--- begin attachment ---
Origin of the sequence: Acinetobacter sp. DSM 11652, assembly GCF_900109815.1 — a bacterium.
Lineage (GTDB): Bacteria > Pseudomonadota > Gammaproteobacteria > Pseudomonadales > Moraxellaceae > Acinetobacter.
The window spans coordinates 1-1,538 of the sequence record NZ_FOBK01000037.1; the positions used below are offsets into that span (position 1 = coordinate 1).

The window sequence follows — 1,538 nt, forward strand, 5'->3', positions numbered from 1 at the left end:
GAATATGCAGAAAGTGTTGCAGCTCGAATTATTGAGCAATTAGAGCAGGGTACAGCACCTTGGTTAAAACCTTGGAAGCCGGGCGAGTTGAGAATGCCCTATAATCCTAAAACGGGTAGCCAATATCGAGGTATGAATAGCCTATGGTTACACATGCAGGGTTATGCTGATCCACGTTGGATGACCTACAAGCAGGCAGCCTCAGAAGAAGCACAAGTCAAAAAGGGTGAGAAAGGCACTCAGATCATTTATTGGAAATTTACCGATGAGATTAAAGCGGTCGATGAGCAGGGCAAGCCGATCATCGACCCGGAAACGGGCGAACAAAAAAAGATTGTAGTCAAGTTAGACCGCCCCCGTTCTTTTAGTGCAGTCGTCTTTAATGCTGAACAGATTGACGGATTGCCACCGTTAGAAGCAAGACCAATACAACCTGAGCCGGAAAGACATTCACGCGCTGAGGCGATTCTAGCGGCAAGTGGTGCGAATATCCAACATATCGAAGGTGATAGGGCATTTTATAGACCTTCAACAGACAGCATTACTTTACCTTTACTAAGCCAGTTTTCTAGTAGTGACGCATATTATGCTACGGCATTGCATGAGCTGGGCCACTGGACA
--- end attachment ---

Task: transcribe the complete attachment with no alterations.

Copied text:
Origin of the sequence: Acinetobacter sp. DSM 11652, assembly GCF_900109815.1 — a bacterium.
Lineage (GTDB): Bacteria > Pseudomonadota > Gammaproteobacteria > Pseudomonadales > Moraxellaceae > Acinetobacter.
The window spans coordinates 1-1,538 of the sequence record NZ_FOBK01000037.1; the positions used below are offsets into that span (position 1 = coordinate 1).

The window sequence follows — 1,538 nt, forward strand, 5'->3', positions numbered from 1 at the left end:
GAATATGCAGAAAGTGTTGCAGCTCGAATTATTGAGCAATTAGAGCAGGGTACAGCACCTTGGTTAAAACCTTGGAAGCCGGGCGAGTTGAGAATGCCCTATAATCCTAAAACGGGTAGCCAATATCGAGGTATGAATAGCCTATGGTTACACATGCAGGGTTATGCTGATCCACGTTGGATGACCTACAAGCAGGCAGCCTCAGAAGAAGCACAAGTCAAAAAGGGTGAGAAAGGCACTCAGATCATTTATTGGAAATTTACCGATGAGATTAAAGCGGTCGATGAGCAGGGCAAGCCGATCATCGACCCGGAAACGGGCGAACAAAAAAAGATTGTAGTCAAGTTAGACCGCCCCCGTTCTTTTAGTGCAGTCGTCTTTAATGCTGAACAGATTGACGGATTGCCACCGTTAGAAGCAAGACCAATACAACCTGAGCCGGAAAGACATTCACGCGCTGAGGCGATTCTAGCGGCAAGTGGTGCGAATATCCAACATATCGAAGGTGATAGGGCATTTTATAGACCTTCAACAGACAGCATTACTTTACCTTTACTAAGCCAGTTTTCTAGTAGTGACGCATATTATGCTACGGCATTGCATGAGCTGGGCCACTGGACA